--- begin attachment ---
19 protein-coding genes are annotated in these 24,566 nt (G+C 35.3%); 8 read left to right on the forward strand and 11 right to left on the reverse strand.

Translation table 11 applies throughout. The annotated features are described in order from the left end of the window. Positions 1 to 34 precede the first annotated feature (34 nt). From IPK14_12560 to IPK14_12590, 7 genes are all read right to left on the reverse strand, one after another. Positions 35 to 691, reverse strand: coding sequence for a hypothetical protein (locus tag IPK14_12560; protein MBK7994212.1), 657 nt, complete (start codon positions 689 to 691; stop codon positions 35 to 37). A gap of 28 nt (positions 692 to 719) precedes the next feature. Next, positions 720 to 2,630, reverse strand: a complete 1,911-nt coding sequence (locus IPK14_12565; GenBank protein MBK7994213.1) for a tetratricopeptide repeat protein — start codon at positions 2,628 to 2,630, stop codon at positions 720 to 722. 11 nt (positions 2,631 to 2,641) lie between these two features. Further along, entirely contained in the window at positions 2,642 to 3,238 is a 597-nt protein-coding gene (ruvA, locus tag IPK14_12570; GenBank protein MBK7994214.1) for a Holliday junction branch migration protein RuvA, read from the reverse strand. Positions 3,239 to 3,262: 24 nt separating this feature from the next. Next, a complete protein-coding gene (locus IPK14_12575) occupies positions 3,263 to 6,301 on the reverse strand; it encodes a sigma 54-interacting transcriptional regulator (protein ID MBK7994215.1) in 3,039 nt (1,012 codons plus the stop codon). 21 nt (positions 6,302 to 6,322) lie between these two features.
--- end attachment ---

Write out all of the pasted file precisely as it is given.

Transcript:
19 protein-coding genes are annotated in these 24,566 nt (G+C 35.3%); 8 read left to right on the forward strand and 11 right to left on the reverse strand.

Translation table 11 applies throughout. The annotated features are described in order from the left end of the window. Positions 1 to 34 precede the first annotated feature (34 nt). From IPK14_12560 to IPK14_12590, 7 genes are all read right to left on the reverse strand, one after another. Positions 35 to 691, reverse strand: coding sequence for a hypothetical protein (locus tag IPK14_12560; protein MBK7994212.1), 657 nt, complete (start codon positions 689 to 691; stop codon positions 35 to 37). A gap of 28 nt (positions 692 to 719) precedes the next feature. Next, positions 720 to 2,630, reverse strand: a complete 1,911-nt coding sequence (locus IPK14_12565; GenBank protein MBK7994213.1) for a tetratricopeptide repeat protein — start codon at positions 2,628 to 2,630, stop codon at positions 720 to 722. 11 nt (positions 2,631 to 2,641) lie between these two features. Further along, entirely contained in the window at positions 2,642 to 3,238 is a 597-nt protein-coding gene (ruvA, locus tag IPK14_12570; GenBank protein MBK7994214.1) for a Holliday junction branch migration protein RuvA, read from the reverse strand. Positions 3,239 to 3,262: 24 nt separating this feature from the next. Next, a complete protein-coding gene (locus IPK14_12575) occupies positions 3,263 to 6,301 on the reverse strand; it encodes a sigma 54-interacting transcriptional regulator (protein ID MBK7994215.1) in 3,039 nt (1,012 codons plus the stop codon). 21 nt (positions 6,302 to 6,322) lie between these two features.